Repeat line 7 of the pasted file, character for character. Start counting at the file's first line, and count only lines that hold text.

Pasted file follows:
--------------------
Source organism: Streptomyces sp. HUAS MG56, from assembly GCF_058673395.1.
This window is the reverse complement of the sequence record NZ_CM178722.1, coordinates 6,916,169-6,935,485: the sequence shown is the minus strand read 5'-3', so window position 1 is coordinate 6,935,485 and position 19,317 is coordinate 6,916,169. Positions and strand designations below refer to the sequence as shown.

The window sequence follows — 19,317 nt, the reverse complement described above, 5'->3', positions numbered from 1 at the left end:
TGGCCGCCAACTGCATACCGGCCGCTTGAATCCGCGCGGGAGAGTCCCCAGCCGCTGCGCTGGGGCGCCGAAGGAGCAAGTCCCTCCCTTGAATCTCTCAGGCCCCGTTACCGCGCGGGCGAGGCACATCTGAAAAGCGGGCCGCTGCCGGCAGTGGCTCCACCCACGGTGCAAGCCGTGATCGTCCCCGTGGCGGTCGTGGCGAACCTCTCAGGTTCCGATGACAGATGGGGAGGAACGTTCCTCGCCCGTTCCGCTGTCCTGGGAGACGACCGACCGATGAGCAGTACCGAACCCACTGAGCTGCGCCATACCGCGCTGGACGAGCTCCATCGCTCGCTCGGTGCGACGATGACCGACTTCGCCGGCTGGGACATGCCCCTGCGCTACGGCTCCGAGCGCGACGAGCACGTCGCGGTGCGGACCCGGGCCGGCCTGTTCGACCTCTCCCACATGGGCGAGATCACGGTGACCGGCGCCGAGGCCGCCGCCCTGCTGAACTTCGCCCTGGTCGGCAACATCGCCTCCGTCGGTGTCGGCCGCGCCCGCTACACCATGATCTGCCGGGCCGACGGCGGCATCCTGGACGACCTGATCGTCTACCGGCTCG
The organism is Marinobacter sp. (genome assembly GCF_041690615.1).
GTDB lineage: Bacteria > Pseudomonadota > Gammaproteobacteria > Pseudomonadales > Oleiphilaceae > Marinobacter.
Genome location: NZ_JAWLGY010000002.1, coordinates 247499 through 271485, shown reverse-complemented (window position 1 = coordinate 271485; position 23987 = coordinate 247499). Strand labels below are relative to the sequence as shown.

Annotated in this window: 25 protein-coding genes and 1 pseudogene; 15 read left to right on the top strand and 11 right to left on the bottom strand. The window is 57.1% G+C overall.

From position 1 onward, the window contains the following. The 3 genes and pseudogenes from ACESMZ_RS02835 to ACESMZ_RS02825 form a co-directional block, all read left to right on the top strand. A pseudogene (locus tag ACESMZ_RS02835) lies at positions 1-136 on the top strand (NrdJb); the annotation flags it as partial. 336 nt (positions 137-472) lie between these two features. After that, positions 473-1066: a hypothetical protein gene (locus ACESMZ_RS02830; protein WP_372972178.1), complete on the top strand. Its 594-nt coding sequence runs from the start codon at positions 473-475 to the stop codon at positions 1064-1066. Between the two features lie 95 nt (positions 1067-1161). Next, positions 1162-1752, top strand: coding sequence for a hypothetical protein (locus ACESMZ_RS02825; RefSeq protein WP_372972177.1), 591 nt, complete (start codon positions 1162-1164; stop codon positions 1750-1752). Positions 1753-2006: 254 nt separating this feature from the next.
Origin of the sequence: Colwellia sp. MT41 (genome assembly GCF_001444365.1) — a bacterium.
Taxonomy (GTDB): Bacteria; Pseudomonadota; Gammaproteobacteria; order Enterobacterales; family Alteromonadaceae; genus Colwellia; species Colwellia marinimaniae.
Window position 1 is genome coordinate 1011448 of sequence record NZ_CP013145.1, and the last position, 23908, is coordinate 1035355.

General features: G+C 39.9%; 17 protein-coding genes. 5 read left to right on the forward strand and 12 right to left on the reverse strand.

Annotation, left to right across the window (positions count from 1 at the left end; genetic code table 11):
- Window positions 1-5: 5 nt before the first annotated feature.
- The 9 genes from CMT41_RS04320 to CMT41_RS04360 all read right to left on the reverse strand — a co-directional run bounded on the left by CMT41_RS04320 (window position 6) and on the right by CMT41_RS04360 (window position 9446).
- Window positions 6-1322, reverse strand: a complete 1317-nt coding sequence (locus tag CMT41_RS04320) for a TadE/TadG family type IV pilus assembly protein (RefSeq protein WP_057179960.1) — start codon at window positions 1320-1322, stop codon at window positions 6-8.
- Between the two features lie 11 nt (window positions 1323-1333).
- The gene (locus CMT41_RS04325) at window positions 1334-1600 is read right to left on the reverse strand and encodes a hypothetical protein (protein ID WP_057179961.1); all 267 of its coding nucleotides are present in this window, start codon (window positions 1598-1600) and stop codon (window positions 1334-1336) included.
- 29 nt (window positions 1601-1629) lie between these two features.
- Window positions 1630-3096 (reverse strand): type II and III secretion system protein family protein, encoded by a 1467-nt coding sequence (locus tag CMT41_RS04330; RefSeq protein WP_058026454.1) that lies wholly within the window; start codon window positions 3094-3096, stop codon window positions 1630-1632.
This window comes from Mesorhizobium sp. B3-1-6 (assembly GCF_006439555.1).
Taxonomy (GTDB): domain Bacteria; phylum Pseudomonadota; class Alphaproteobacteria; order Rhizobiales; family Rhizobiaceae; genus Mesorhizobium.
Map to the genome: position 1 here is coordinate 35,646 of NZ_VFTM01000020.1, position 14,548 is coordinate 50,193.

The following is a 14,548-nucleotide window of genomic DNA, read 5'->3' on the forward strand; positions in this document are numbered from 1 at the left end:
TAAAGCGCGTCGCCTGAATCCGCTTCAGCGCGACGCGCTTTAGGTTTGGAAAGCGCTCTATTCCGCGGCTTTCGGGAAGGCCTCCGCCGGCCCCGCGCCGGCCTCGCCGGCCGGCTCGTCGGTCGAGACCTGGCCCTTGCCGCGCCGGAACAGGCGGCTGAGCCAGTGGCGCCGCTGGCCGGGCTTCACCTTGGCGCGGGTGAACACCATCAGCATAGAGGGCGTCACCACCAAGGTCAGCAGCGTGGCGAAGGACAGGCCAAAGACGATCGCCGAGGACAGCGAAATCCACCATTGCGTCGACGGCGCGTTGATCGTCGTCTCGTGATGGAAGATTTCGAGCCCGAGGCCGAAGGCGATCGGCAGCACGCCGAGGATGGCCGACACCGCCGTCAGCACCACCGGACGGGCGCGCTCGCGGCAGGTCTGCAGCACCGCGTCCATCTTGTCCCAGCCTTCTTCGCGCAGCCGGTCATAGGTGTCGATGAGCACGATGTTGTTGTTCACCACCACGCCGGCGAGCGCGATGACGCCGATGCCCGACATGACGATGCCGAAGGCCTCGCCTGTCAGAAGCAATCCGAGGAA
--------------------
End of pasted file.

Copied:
Genome location: NZ_JAWLGY010000002.1, coordinates 247499 through 271485, shown reverse-complemented (window position 1 = coordinate 271485; position 23987 = coordinate 247499). Strand labels below are relative to the sequence as shown.